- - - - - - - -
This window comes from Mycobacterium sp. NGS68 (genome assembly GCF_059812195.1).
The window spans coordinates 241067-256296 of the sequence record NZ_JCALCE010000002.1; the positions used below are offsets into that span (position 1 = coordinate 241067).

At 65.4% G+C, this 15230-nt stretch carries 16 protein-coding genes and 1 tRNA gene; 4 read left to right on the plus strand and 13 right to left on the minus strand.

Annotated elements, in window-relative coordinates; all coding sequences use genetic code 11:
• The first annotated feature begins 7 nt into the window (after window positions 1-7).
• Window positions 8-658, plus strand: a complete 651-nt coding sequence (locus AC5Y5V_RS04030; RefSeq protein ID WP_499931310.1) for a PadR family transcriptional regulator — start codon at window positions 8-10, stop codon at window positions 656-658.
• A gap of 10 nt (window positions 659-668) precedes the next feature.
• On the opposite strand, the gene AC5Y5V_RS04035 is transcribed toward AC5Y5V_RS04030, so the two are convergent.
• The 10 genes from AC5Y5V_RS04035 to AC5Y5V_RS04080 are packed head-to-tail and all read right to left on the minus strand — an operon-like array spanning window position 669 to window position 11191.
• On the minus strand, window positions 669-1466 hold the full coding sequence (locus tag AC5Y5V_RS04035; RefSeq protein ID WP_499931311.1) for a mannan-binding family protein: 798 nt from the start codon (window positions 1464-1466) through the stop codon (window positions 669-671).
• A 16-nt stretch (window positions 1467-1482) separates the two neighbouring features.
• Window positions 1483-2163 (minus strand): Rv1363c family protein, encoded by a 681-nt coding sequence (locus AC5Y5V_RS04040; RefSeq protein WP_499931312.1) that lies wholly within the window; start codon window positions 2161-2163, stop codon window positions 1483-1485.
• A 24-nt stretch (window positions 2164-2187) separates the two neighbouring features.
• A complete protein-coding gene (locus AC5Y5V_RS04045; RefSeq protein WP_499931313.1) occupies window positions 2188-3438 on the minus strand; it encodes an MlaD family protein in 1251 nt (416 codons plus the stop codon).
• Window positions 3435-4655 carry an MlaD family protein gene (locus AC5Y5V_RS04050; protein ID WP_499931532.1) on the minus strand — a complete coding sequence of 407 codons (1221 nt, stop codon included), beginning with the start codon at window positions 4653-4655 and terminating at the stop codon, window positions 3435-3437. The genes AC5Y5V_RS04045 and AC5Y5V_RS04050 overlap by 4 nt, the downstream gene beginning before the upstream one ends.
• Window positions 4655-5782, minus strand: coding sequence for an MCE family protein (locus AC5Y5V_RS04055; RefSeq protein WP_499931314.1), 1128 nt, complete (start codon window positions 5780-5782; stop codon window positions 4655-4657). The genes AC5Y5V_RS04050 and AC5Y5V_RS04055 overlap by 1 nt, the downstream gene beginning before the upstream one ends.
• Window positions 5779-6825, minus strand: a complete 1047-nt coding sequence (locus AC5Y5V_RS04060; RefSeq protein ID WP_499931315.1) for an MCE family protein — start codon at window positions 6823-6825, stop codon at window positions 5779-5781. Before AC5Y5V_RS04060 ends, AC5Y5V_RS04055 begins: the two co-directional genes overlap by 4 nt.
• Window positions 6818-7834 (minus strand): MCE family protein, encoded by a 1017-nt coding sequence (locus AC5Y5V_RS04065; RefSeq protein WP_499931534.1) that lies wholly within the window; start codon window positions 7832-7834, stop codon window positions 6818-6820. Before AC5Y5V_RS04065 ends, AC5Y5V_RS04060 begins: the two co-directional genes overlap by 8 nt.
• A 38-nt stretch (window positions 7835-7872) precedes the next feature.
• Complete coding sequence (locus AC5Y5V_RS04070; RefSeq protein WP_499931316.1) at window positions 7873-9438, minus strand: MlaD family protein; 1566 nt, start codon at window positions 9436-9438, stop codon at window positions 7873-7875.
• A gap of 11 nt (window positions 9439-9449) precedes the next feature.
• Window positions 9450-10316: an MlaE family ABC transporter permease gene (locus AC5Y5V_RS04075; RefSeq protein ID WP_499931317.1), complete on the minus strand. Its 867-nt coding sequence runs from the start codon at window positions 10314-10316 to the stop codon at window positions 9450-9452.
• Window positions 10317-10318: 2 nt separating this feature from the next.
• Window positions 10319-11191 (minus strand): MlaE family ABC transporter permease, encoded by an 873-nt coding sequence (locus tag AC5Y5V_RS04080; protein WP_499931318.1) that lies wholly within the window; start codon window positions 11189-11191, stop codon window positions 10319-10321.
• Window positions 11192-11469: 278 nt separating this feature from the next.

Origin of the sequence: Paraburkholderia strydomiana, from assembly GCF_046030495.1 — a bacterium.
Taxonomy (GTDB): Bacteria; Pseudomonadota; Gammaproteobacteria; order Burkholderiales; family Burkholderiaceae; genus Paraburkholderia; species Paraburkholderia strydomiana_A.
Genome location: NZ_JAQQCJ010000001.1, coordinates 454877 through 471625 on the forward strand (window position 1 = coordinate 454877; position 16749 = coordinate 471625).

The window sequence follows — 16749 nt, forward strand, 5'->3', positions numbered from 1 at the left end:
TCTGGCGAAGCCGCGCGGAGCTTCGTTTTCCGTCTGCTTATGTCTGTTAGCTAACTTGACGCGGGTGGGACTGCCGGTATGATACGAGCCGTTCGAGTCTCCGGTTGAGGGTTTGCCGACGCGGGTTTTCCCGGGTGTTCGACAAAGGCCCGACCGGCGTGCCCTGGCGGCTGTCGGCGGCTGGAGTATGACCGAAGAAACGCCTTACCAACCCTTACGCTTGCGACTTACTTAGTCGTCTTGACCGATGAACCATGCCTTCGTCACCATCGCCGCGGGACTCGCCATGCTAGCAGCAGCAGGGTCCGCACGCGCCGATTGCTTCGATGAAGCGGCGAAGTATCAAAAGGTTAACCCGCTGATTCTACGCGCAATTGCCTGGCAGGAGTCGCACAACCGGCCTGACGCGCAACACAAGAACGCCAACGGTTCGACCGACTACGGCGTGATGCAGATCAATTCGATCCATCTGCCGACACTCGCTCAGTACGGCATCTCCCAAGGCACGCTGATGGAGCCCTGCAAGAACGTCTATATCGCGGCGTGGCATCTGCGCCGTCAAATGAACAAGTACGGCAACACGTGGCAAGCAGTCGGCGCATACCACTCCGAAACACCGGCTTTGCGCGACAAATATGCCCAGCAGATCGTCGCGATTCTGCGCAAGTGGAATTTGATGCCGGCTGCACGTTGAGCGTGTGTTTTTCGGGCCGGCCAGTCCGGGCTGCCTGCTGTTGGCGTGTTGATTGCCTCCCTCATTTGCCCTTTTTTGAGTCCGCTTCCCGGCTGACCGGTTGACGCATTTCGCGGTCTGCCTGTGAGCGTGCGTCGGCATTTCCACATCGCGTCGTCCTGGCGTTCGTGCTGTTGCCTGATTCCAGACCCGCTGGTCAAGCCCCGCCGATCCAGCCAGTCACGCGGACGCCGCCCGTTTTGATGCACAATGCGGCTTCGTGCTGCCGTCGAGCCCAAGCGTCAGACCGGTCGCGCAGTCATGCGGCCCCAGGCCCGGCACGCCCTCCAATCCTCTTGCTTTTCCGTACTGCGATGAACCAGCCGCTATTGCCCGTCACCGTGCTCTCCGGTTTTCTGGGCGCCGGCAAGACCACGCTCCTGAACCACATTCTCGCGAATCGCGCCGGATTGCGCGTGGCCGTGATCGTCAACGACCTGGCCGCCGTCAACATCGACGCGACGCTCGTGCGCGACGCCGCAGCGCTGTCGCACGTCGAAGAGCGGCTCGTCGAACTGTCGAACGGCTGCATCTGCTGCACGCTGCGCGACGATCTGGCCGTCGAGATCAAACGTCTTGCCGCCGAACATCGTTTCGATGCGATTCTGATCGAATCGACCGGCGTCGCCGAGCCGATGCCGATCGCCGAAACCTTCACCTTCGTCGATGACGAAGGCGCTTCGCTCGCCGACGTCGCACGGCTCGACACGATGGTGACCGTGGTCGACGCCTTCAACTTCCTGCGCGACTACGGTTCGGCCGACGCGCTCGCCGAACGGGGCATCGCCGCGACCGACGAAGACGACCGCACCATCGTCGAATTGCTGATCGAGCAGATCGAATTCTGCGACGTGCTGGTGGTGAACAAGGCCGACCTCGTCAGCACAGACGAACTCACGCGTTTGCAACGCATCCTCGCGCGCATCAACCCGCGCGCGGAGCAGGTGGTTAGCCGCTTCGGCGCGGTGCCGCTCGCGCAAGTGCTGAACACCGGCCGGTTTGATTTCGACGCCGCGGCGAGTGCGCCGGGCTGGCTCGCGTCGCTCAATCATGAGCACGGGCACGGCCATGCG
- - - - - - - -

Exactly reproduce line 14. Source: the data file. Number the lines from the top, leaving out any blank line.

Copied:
• A complete protein-coding gene (locus AC5Y5V_RS04045; RefSeq protein WP_499931313.1) occupies window positions 2188-3438 on the minus strand; it encodes an MlaD family protein in 1251 nt (416 codons plus the stop codon).